Please use this identifier to cite or link to this item: http://hdl.handle.net/10397/16975
Title: Water-soluble derivative of propolis mitigates scopolamine-induced learning and memory impairment in mice
Authors: Chen, J
Long, Y
Han, M
Wang, T
Chen, Q
Wang, R
Keywords: Acetylcholinesterase
Amnesia
Flavonoids
Morris water maze
Propolis
Scopolamine
Issue Date: 2008
Publisher: Pergamon-Elsevier Science Ltd
Source: Pharmacology biochemistry and behavior, 2008, v. 90, no. 3, p. 441-446 How to cite?
Journal: Pharmacology Biochemistry and Behavior 
Abstract: The water-soluble derivative of propolis (WSDP) was prepared from fresh Chinese propolis. Its major constituents were identified by high performance liquid chromatography (HPLC) analysis. It has been reported that propolis possessed a broad spectrum of biological activities but including few studies on learning and memory by now. Thus, this study was aimed to investigate the effect of WSDP on scopolamine-induced learning and memory impairment in mice. WSDP (50 mg/kg, 100 mg/kg) was given by intragastric administration (i.g.) 40 min prior to the intraperitoneal (i.p.) injection of scopolamine (1 mg/kg).The effect on amnesia was investigated with both hidden-platform acquisition training and probe trial testing in Morris water maze test. The results from 100 mg/kg WSDP group showed significant mitigation scopolamine-induced amnesia in mice. Furthermore, WSDP's effect on the acetylcholinesterase (AChE) activity in the cerebral cortex and hippocampus was also assayed. As a result, WSDP (100 mg/kg) significantly inhibited AChE activity in the hippocampus of scopolamine-treated mice. These results indicated that WSDP may mitigate amnesia in vivo through inhibition of AChE activity in the hippocampus, which suggested propolis may have potential as a pharmaceutical of brain protection with elderly population for preventing Alzheimer's disease (AD) and other neurodegenerative diseases.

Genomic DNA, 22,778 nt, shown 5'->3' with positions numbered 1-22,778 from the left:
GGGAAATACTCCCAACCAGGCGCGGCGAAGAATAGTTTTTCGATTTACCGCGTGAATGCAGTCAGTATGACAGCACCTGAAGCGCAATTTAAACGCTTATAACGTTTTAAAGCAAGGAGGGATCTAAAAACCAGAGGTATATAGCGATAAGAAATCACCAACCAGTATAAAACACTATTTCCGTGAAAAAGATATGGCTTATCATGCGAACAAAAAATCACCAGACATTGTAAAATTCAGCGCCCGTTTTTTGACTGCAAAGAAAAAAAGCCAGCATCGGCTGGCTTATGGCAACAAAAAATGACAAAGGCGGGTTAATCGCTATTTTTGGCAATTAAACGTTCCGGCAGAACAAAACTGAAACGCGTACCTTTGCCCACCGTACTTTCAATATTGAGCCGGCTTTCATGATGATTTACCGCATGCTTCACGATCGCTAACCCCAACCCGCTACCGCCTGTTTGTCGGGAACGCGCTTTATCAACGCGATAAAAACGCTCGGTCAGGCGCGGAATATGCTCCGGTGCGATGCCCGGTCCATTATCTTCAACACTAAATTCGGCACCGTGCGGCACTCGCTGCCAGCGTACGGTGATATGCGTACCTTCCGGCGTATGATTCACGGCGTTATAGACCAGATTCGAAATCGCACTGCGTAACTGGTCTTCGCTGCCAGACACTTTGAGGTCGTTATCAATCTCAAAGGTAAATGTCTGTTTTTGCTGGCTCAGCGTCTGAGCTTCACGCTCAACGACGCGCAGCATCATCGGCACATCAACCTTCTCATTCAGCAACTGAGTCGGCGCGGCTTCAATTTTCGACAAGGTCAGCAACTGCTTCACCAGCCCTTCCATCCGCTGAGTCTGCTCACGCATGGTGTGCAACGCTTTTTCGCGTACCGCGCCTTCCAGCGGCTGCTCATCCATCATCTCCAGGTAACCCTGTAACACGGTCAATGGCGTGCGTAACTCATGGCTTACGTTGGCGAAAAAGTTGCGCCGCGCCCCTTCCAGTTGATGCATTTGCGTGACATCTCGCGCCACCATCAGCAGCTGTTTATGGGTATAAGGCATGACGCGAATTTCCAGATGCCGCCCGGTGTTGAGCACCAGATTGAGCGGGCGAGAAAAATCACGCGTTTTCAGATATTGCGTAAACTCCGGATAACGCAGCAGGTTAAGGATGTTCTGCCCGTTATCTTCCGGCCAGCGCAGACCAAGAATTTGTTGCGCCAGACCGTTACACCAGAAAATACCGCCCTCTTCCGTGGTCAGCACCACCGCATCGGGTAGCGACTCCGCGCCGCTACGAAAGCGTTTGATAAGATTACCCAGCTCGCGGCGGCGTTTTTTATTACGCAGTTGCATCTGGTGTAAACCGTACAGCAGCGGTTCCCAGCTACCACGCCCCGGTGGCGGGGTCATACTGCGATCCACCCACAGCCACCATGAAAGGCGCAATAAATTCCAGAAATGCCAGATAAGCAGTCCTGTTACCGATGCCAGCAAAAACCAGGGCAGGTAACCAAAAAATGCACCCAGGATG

URI: http://hdl.handle.net/10397/16975
DOI: 10.1016/j.pbb.2008.03.029
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